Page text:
But the long-downtrodden franchise may finally be ready to fulfill McKeon’s prophesy. Entering the third year of the Derek Jeter/Bruce Sherman regime, there are signs the worm is beginning to turn.

Moves add pop to lineup

The moves Monday that netted proven power hitters Jesus Aguilar and Jonathan Villar – both were All-Stars within the past two years – without sacrificing any of the valuable young talent in their system were the latest indications that times are changing.

Notably, they were willing to pay Villar a salary expected to be in the neighborhood of $10.4 million next year when his previous team, the Orioles, were not.

Villar isn’t a past-prime package. He’s 28, a switch-hitter coming off a season in which he batted .274 with 24 home runs and 73 RBI while playing all 162 games for Baltimore. He’s a legitimate leadoff candidate who had 40 stolen bases and scored 111 runs.

His WAR rating of 4.0 last season was the same as Freddie Freeman and Anthony Rizzo, and better than Michael Conforto, Gleyber Torres and Jose Altuve, according to Fangraphs.

Villar can also play throughout the infield and in the outfield.

Miami gave up minor-league lefty Easton Lucas to get him. Lucas wasn’t among their top 30 prospects.

Aguilar, 29, comes as a bargain, the slugging first baseman claimed off waivers from Tampa Bay. He is projected to get about $2.5 million via arbitration and is one season removed from hitting 35 homers for the Brewers.

Granted that was playing in Miller Park – see Christian Yelich’s power numbers in Milwaukee compared to Marlins Park. But Aguiliar offers the sort of pop Miami’s punchless offense lacked the past two seasons.

Roster trending upward

It is always a bit surreal when the Marlins open their checkbook. Before Monday they had the projected lowest payroll in the minors.

But Jeter and Co. already made the surprising move of eating $22 million to dump useless lefty Wei-Yin Chen to open a roster spot for a young player who can be a future asset.

Acquiring Villar and Aguilar were smart yet thrifty baseball moves for genuine major-leaguers who can upgrade the most anemic lineup in the game. Villar essentially inherits the salary the Marlins were paying Starlin Castro, and there are more dimensions to his game.

This is not to suggest the Marlins are ready to challenge the World Series champion Nationals and NL East-winning Braves in the division.

Nonetheless, these upgrades fit into a trend of encouraging signs that Jeter’s rebuilding plan is headed in the right direction.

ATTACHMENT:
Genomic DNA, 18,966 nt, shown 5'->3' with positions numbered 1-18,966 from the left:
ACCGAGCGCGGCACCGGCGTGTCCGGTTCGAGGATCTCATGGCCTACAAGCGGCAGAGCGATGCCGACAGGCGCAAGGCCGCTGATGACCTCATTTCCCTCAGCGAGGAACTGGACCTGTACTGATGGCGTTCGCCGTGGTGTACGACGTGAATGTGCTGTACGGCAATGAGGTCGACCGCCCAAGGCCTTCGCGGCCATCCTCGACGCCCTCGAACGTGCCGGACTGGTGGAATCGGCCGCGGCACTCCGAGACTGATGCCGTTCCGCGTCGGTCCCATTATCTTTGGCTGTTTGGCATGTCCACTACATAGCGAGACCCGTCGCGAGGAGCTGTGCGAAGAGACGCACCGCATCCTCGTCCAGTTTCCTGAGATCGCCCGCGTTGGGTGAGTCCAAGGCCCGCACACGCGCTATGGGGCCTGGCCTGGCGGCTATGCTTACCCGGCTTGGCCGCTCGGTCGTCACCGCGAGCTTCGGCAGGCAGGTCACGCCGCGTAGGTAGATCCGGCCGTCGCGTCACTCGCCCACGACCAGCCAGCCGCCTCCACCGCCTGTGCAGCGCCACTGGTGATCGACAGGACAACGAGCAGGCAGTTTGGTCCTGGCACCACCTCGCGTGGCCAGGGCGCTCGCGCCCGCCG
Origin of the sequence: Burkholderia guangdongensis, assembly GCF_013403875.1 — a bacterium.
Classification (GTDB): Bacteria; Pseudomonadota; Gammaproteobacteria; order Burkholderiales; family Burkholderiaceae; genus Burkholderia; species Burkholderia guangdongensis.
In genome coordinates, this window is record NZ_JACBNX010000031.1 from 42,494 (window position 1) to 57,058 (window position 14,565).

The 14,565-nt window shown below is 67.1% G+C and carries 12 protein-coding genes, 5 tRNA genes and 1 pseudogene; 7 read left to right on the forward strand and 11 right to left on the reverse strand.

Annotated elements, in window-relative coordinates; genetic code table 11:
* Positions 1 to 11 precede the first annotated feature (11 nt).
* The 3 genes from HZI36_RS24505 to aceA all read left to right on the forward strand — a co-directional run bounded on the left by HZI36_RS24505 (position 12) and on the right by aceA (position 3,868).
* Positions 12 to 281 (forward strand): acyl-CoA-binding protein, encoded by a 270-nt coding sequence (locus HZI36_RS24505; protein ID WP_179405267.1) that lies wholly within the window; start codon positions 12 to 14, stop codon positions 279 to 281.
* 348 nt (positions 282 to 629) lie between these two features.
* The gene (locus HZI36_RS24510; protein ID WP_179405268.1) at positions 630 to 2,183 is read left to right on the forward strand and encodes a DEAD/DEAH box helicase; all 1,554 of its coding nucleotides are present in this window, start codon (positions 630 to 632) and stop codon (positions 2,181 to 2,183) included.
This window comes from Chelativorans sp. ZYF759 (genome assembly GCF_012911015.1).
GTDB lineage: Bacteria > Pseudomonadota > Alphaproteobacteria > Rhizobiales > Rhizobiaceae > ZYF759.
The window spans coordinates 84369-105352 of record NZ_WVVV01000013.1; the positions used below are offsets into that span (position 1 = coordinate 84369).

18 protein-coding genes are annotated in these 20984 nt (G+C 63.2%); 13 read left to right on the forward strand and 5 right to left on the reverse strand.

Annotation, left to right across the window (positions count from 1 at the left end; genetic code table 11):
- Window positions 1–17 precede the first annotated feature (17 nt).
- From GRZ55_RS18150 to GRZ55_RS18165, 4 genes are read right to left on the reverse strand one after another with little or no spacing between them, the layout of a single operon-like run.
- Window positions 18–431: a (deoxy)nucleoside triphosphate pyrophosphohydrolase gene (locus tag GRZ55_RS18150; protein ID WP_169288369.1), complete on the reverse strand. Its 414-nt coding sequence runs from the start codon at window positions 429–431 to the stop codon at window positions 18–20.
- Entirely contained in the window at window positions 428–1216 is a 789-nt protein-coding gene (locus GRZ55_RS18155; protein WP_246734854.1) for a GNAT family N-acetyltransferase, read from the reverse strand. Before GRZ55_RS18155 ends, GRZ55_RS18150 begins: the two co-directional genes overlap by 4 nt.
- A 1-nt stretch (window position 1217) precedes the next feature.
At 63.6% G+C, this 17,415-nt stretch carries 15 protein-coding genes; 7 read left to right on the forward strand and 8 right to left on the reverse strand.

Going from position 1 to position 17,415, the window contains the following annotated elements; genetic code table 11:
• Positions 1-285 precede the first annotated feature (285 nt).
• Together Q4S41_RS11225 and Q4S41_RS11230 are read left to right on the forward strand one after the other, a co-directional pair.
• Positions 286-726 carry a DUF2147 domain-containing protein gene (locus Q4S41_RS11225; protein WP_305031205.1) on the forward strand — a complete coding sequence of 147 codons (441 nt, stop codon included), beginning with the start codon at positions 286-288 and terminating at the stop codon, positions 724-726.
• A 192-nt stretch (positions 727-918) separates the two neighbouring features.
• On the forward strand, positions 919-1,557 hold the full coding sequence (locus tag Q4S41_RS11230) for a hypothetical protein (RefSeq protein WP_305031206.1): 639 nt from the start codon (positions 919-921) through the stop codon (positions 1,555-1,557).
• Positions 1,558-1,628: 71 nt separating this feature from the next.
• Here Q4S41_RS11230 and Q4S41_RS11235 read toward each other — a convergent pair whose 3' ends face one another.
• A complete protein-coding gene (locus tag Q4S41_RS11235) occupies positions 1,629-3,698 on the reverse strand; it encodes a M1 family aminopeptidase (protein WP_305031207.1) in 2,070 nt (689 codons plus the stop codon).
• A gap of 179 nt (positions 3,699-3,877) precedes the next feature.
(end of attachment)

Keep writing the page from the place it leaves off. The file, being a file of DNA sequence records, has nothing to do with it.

Notably, 24 of the players on the current 40-man roster have been obtained since the ownership change just over two years ago.

Presumably, an effort will be made to address needs in the bullpen and for another bat in the outfield at the Winter Meetings next week in San Diego.

For the first time in too long there is reason to watch instead of averting your eyes.

Patience showing promise

Suddenly, Marlins followers finding reason to feel frisky on Twitter for a change. Good to see their faces unobscured by paper bags.

Everyone else responds with mild shock spiced by well-worn digs. What, the blind squirrel got an acorn and didn’t choke on it?

The Marlins, with their long track record of being chintzy and out of step with the rest of baseball, will be regarded as suspects until they prove otherwise. As well they should.

They don’t have to be forever Sisyphus in knickers, though.

Jeter’s rebuilding plan is starting to take on an encouraging form. Ultimately, the fate of this rebuilding effort will depend on the young prospects panning out.

The best indication is that the farm system, which was as empty as the bleachers on a weeknight when Jeter started, is now ranked fourth by mlb.com.

There are intriguing arms at all levels of the system, and now some promising hitters are rising toward the top of the pipeline.

That is not to say they are all budding All-Stars. And the process of blossoming young talent is always painstaking and often painful, as evidenced by the struggles of Lewis Brinson and Isan Diaz to find their way in the majors.

Nonetheless, on the brink of a new decade, there is reason to believe the Marlins outlook is beginning a turn for the better and to actually look forward to spring training.